We had the opportunity recently to speak with Glen Korstrom of Business in Vancouver about the impact that social media has had on the world of public relations. In fact, we’re quoted in his article this week. (You need a subscription to read the piece online.) We were thrilled that we were quoted as a thriving Vancouver PR agency that has embraced social media as a part of our offering.
I wanted to share a little more of what we discussed. As mentioned in the article, while there are many who do think that the business model for PR is broken, I’m not one of them. I think that it has evolved and that it had to change for many reasons, including social media, but it’s not broken. And let’s keep in mind that we’re talking about the business model here, not the actual work that PR people or communicators undertake on behalf of their clients. How we, as PR agencies, run our businesses and make a profit has had to shift. And for our part, we began shifting years ago and it’s been a positive move for us. We saw the evolution of the business of PR as an opportunity for AHA.
As for the work that we do as communicators, in my opinion, social media has provided us with additional tools and opportunities. But at the core of it all – and I know you’ve heard me say this before – it is strategy. In fact, social media has provided the opportunity to authentically connect with stakeholders in a way that even five years ago, we never dreamed would be possible. Social media is only one component of a communicator’s toolkit and I think it’s important to keep that in mind.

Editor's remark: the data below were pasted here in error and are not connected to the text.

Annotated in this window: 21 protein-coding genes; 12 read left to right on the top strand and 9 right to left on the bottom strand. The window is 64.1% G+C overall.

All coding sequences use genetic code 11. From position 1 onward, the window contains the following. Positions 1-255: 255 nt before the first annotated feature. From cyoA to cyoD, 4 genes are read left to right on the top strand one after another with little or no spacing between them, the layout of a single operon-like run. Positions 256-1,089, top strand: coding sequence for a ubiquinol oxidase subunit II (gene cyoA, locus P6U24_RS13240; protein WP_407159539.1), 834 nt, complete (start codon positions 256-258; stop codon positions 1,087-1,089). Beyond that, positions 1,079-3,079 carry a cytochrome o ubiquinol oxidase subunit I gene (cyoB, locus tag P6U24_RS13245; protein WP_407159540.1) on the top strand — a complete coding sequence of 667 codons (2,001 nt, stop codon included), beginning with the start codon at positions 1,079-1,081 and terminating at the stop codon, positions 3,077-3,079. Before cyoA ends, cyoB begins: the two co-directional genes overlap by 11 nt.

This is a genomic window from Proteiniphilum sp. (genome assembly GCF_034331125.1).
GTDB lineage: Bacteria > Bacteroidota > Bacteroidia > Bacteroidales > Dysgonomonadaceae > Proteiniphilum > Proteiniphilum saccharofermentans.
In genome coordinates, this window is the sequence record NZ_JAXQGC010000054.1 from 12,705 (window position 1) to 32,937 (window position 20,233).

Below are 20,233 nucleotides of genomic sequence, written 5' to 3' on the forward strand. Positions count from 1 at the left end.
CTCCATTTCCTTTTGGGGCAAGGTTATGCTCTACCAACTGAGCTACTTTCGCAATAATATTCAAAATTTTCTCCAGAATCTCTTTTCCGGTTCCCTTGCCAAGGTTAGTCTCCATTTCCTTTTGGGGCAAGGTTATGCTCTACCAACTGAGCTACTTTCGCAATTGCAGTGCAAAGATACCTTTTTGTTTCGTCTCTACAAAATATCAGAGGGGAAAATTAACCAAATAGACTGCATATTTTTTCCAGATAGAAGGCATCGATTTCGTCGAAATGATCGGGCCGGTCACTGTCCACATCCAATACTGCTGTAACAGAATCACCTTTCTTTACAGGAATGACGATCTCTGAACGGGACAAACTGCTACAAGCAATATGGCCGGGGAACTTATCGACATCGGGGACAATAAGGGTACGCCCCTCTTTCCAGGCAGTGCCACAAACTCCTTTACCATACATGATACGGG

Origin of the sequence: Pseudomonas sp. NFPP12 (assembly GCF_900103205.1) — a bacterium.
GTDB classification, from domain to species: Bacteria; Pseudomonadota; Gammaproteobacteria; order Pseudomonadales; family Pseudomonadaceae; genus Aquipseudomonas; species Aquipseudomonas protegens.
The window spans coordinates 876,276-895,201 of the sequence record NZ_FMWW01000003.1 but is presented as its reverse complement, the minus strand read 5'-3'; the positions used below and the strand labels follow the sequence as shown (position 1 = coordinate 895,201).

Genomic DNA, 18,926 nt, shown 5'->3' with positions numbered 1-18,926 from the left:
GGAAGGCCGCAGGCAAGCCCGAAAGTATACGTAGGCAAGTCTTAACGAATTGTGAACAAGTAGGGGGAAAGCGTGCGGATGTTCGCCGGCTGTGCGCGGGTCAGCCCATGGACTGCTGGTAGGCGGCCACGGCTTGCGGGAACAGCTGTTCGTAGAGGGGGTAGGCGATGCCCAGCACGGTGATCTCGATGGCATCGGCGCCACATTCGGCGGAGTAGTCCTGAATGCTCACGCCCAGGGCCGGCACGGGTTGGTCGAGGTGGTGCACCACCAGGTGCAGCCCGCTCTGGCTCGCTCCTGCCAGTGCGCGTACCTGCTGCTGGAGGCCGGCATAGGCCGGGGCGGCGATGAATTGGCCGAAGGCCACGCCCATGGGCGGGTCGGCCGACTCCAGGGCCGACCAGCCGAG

I don’t think that it’s just social media that has changed the business model. I also think the recent recession had many organizations reviewing how they could get the most value out of their PR or communications budget. Smaller agencies like AHA provide clients with excellent service, we’re really good at what we do, we’re proactive and we’re incredibly responsive to client needs. AND at AHA, a partner works on every account. You don’t meet the senior team at the initial meeting and then get passed off to a more junior person. At the end of the day – in the middle and at the start of it – it’s Paul and I that are connected to the client. Don’t get me wrong; it’s definitely a team effort here. Depending on the project, different members of our crew are actively involved, but accountability and responsibility rest on my shoulders and on Paul’s. We are hearing more and more that this is important to clients and they like that they get top level skill sets with the client service that can only come from a small agency.
I know that we’re not for everyone. And that’s ok with us. The fact is, we choose our clients as carefully as they choose us. When we started AHA, we outlined who we want to be and how we want to spend our time at work. One of the biggest factors for us is that we wanted to find great clients – people who want to create a real partnership, see us as a valuable part of their team, and provide us with the same respect and consideration that we give them. And let me tell you, we have great clients!
Social media and technology have created the need for change in the business model of PR. And I have to say, given our record of success at this new model; we’re pretty excited about it!
What do you think, how has social media changed the business model for PR?